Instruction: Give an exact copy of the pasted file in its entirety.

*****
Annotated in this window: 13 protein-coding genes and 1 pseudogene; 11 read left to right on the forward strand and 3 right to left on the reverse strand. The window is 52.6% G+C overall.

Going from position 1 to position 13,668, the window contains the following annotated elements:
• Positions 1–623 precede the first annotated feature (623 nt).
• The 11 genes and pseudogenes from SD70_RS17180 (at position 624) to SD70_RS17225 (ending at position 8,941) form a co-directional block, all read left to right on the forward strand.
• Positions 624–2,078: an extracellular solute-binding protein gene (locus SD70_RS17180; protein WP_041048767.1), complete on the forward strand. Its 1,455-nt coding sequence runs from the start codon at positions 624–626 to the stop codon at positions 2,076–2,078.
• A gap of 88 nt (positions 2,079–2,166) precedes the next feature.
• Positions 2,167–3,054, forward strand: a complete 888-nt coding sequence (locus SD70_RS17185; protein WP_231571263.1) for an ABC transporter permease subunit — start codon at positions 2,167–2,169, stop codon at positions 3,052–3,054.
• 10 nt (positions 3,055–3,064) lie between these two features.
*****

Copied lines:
Annotated in this window: 13 protein-coding genes and 1 pseudogene; 11 read left to right on the forward strand and 3 right to left on the reverse strand. The window is 52.6% G+C overall.

Going from position 1 to position 13,668, the window contains the following annotated elements:
• Positions 1–623 precede the first annotated feature (623 nt).
• The 11 genes and pseudogenes from SD70_RS17180 (at position 624) to SD70_RS17225 (ending at position 8,941) form a co-directional block, all read left to right on the forward strand.
• Positions 624–2,078: an extracellular solute-binding protein gene (locus SD70_RS17180; protein WP_041048767.1), complete on the forward strand. Its 1,455-nt coding sequence runs from the start codon at positions 624–626 to the stop codon at positions 2,076–2,078.
• A gap of 88 nt (positions 2,079–2,166) precedes the next feature.
• Positions 2,167–3,054, forward strand: a complete 888-nt coding sequence (locus SD70_RS17185; protein WP_231571263.1) for an ABC transporter permease subunit — start codon at positions 2,167–2,169, stop codon at positions 3,052–3,054.
• 10 nt (positions 3,055–3,064) lie between these two features.